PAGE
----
It isn't surprising to find the latest (fifth) "Resident Evil" installment short on story, but it's disappointing to discover that it fails to construct the inventive aspects creating the nail-biting fun of the previous four.
Based on a video game, the series is set in a futuristic, post-apocalyptic world where the Umbrella Corporation's T-virus is mutating humans and animals into zombies. Since the second episode, it's been difficult to suspend my disbelief that despite a world overrun by zombies, the Umbrella Corp. manages to remain viable.
Alice, the protagonist portrayed by writer-director Paul W.S. Anderson's wife, Milla Jovovich, continues to imbue her character with catlike grace and the physicality of a martial arts master. Her performance constitutes the only justification to see this chapter since the story as well as its monsters and zombies has become dull and predictable.
Hoping to add interest, Anderson uses cloning to resurrect favorites from Alice's old team. Promisingly, he drafts a few of these to the dark side, but whichever side they are on, all prove instantly disposable. Boo! The special effects rendered in 3D, have a glossy sheen, but are unlikely to elicit the surprises or scares required to make us invest in Alice as anything more than eye-candy.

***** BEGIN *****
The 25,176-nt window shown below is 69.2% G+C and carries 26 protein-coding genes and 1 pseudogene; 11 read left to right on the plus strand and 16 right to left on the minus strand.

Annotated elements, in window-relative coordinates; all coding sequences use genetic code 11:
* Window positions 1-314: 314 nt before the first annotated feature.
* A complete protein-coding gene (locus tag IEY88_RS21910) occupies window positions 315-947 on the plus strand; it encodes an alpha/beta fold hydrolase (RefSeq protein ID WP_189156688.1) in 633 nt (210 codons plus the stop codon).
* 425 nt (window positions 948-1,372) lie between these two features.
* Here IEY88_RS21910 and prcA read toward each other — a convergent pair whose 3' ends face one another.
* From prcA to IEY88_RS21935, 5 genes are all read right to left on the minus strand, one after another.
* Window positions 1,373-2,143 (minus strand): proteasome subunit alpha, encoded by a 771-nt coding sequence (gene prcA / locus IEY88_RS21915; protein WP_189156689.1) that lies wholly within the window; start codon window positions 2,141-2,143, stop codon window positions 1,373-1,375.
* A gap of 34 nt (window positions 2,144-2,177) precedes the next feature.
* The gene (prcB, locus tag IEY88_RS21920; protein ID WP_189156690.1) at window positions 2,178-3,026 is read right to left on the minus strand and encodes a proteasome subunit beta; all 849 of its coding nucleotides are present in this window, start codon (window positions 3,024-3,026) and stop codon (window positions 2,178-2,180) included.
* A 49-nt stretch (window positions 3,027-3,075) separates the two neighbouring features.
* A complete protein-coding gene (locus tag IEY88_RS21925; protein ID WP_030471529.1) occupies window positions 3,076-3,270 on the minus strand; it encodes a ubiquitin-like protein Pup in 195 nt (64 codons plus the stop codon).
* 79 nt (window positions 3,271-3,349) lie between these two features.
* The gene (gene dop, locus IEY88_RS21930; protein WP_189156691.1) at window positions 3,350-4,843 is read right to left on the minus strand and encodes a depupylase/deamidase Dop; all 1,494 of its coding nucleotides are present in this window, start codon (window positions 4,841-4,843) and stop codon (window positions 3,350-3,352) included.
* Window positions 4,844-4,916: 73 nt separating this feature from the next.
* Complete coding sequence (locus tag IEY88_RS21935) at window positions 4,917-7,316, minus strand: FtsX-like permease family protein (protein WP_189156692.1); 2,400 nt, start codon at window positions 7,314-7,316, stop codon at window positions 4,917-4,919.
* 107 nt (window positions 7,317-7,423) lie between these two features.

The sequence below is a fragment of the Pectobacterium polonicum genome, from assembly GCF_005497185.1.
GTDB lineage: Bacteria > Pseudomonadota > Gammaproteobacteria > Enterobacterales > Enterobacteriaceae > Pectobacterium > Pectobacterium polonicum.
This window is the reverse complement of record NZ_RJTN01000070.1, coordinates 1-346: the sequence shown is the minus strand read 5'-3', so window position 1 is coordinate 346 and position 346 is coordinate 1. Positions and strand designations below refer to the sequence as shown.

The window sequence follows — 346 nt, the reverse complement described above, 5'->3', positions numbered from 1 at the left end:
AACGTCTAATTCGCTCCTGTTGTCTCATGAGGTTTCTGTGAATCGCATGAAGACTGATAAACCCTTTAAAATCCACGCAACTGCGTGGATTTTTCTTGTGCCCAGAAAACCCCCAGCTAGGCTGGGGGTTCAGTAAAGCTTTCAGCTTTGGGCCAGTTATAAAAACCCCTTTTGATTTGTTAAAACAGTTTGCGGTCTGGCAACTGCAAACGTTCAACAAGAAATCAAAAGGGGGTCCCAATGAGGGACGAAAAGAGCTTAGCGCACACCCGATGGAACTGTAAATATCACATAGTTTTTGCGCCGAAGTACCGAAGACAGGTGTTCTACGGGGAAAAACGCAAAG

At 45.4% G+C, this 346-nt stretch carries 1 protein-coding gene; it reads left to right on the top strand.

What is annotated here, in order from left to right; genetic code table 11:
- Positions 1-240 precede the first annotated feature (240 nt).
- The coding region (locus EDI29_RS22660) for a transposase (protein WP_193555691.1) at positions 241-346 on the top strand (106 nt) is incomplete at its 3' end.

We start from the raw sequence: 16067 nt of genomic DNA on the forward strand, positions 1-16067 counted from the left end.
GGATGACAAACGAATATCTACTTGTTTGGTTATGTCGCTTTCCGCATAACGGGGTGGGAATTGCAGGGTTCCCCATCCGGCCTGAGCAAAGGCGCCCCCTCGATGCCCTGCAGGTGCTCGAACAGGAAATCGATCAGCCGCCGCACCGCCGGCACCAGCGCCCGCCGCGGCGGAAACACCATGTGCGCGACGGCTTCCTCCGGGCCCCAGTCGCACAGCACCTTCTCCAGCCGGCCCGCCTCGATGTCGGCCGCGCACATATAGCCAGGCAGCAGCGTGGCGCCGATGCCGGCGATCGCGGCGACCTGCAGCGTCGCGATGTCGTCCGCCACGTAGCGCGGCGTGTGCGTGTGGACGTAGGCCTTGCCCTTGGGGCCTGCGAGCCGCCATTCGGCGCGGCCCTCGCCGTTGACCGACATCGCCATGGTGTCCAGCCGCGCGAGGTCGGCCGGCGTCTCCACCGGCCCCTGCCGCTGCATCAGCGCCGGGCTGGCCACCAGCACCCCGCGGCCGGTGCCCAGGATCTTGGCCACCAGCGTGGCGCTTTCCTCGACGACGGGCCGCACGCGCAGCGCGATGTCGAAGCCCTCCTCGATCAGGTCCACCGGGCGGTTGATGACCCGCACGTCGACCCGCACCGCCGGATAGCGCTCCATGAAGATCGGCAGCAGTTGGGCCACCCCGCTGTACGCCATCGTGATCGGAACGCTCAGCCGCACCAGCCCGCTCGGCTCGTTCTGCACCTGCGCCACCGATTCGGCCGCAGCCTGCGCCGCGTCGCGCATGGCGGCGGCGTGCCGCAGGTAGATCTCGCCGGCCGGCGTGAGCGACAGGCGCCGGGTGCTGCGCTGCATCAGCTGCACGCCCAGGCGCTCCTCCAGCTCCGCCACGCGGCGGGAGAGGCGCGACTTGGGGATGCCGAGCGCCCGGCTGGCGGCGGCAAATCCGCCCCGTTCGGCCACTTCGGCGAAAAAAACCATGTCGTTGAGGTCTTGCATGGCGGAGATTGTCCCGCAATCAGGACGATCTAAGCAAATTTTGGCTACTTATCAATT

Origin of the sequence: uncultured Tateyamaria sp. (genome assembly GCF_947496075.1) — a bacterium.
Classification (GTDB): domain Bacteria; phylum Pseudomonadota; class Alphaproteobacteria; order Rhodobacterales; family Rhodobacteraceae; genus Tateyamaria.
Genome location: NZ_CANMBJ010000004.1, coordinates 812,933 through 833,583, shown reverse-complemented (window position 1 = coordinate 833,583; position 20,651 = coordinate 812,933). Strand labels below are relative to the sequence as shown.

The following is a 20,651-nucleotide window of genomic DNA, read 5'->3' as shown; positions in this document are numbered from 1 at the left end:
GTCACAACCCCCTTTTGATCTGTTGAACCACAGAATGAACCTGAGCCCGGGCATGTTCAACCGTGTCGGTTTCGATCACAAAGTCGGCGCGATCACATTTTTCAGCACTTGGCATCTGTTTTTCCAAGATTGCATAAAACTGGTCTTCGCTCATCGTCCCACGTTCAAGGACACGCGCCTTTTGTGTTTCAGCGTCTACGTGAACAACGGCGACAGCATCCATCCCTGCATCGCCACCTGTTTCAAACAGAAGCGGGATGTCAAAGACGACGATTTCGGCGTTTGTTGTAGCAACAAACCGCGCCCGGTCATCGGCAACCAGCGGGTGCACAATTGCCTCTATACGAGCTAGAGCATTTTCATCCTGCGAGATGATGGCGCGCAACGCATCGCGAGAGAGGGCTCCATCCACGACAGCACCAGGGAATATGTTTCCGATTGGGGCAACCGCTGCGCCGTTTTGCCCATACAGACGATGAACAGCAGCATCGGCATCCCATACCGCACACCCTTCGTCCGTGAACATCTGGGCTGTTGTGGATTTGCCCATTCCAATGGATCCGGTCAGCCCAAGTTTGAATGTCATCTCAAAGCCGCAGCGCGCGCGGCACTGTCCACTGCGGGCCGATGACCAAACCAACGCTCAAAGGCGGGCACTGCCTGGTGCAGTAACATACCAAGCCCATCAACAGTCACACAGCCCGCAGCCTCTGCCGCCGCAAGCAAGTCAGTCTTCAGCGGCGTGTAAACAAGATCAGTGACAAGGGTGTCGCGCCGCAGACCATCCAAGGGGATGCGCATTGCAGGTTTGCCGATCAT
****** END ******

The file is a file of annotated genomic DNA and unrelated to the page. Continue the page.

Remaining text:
As she awakens in an underwater Umbrella Corp. facility, a group of rebels simultaneously break in to help her escape, and must do so before the bombs they've set to detonate in two hours, level the labyrinth.
They and Alice spend the film's first half attempting to find one another, and its second, attempting to make their way to one of several escape portals.
Their efforts to leave Umbrella are consistently hindered by cloned soldiers, or a cartoonish troll that appears to have been hijacked from the "Harry Potter" films.
All the while, the little girl appearing as Umbrella's Red Queen computer program, barks orders in her tinny British accent.
There was a time, three installments ago, when this character sent ice-water coursing through my veins, but these days, I get a colder sensation from my soft drink.